WASHINGTON – Russia and the West have entered what a new book calls a New Cold War,the author explained in a talk Wednesday.
Edward Lucas,a reporter for The Economist,discussed his book,”The New Cold War: Putin's Russia and the Threat to the West,” at an event sponsored by Radio Free Europe/Radio Liberty.
He said he is not arguing that the old Cold War is coming back or that everything that happened in the 1990s in Russia was bad.
Lucas said the New Cold War is not a global war,but it's important in Eastern Europe. The weapon is money.
There are two fronts – one in Russia and a second in the West. With money,Russia can buy states through politicians,parties and businesses,Lucas said. For example,he said the government's policy of monopolizing raw materials is good for Russia in the short term,but in the long term,it's bad for everybody.
A second aspect involves values.
The book describes how Putin and his former colleagues from the KGB,the old secret police,have gone about governing Russia and the country's “huge losses.”
Lucas said that Russia is losing transparency.
In the West,he said,many institutions prevent the loss of transparency,including the political process,laws and free media. But under Putin,he said,”these have been systematically destroyed in Russia.”
Lucas said Russia's “democratic” presidential election on March 2 is both predictable and mystifying.
“I refuse to use even the word ‘vybory' or election,for what's coming up in Russia. … The choice ‘vybor' is not there.”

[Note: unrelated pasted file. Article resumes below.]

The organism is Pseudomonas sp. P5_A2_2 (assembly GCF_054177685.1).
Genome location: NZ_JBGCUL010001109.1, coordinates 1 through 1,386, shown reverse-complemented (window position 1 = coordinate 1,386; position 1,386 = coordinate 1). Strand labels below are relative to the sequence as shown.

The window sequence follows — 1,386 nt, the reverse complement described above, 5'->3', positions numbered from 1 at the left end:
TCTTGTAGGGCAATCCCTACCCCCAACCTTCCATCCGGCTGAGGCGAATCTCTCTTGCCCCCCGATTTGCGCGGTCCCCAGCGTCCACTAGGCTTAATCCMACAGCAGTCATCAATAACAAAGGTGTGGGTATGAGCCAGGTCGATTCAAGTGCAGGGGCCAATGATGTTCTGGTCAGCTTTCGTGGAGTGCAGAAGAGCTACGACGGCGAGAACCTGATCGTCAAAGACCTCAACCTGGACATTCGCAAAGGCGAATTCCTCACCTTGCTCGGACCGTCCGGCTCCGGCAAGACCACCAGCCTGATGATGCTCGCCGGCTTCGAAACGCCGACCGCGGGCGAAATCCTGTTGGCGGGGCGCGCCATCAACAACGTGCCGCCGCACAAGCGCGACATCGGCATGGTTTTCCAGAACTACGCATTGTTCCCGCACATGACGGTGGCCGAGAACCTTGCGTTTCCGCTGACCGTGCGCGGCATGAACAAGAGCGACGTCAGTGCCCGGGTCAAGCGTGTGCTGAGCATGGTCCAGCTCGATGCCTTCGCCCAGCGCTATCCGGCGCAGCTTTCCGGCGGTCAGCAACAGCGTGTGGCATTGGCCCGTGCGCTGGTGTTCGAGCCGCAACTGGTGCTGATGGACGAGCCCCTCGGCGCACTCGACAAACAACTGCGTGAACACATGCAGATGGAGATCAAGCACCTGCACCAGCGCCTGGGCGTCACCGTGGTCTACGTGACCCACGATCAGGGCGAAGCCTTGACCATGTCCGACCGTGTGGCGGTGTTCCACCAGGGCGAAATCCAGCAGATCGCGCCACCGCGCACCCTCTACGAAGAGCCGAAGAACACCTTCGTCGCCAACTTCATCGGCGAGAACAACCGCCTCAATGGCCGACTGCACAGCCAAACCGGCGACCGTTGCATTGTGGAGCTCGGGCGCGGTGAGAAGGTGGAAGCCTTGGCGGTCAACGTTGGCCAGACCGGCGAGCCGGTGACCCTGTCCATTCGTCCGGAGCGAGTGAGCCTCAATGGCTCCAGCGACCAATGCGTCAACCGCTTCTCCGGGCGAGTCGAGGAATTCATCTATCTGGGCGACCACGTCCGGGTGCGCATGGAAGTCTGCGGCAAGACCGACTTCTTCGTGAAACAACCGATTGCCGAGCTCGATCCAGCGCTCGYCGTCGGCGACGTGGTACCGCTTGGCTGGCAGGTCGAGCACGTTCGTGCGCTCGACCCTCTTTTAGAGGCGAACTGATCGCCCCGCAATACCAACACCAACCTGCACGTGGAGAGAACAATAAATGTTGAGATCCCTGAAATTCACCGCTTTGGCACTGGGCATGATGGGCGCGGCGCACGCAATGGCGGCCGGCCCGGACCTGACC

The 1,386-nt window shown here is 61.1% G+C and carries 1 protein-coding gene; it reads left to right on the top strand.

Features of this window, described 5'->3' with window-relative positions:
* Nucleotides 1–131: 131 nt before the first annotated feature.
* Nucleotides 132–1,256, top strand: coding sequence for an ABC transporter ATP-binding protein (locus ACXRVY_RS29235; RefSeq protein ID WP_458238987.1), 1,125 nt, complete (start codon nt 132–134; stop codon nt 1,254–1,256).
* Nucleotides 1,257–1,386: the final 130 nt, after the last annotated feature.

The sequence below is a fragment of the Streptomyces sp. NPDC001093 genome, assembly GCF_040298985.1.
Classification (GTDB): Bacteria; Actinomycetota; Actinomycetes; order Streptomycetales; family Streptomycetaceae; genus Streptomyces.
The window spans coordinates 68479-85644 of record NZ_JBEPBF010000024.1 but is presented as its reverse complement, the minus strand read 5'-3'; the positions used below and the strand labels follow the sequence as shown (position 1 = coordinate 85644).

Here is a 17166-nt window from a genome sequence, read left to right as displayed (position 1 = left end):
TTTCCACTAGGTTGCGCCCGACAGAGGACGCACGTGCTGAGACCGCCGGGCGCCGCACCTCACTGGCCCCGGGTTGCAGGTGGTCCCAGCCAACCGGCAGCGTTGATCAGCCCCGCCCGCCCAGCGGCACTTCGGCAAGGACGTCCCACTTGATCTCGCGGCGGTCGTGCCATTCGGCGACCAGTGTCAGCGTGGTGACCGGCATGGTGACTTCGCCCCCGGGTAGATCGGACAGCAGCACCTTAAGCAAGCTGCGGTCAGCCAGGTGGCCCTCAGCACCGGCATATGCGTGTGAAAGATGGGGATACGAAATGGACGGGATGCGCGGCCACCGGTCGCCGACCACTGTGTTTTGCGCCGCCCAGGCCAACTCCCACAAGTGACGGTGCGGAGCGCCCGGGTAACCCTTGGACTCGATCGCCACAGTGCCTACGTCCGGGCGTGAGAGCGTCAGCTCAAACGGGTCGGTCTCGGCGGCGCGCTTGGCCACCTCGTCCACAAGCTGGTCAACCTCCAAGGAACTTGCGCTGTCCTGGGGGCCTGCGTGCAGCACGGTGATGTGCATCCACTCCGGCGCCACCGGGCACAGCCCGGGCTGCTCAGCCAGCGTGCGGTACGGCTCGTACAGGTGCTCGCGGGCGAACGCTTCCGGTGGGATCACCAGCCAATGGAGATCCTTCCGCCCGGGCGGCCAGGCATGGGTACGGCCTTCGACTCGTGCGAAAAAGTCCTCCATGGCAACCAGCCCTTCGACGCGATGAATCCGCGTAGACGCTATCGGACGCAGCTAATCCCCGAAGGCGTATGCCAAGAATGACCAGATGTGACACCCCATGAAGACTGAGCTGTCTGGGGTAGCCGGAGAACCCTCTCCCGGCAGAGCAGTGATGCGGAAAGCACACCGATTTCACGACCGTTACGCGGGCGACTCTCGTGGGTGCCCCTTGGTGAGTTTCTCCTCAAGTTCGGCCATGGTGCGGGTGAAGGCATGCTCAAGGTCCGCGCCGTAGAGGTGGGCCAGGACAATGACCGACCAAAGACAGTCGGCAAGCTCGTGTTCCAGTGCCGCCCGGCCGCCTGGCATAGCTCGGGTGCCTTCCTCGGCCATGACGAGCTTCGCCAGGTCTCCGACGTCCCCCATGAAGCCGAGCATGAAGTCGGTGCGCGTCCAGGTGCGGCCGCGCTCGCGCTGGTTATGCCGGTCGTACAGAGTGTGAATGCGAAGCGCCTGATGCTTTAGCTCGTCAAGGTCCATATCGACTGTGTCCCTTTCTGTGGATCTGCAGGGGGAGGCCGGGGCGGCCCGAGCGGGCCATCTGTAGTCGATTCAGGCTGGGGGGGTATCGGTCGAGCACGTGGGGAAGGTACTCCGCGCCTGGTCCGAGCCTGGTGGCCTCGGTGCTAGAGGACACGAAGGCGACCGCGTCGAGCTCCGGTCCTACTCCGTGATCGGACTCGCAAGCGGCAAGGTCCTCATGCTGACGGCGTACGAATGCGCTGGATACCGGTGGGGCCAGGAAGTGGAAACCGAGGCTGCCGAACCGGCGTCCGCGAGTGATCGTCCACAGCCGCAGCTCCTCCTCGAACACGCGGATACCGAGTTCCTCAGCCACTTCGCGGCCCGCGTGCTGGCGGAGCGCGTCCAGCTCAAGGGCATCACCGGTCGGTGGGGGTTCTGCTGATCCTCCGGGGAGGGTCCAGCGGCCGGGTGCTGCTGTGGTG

He said it is “totally predictable” because everybody knows who is going to win: Dmitry Medvedev,Putin's protégée. “It's totally mystifying because we don't know what it means.”
Lucas,the Central and Eastern Europe correspondent for The Economist and deputy editor of its international section,said the book “is not against Russia or Russians. … I really wish I had not had to write this book. I wish it wasn't necessary. I wish Russia was still in that trajectory towards freedom and security and the rule of law.”
That – and a boost from his wife – made Lucas decide he had to write the book to wake people up to what is going on.
“My wife said,‘Darling,normally when you talk about Russia,a room empties,and you end up talking to a plant in the corner,a deaf person or maybe a small child who can't get away. And something's changed. Now,when you talk about Russia,everybody is listening. This is means you should write a book about it,'” Lucas said.
He said the book is a bit “pessimistic” as “Mr. Putin's repression at home is matched by aggression abroad.”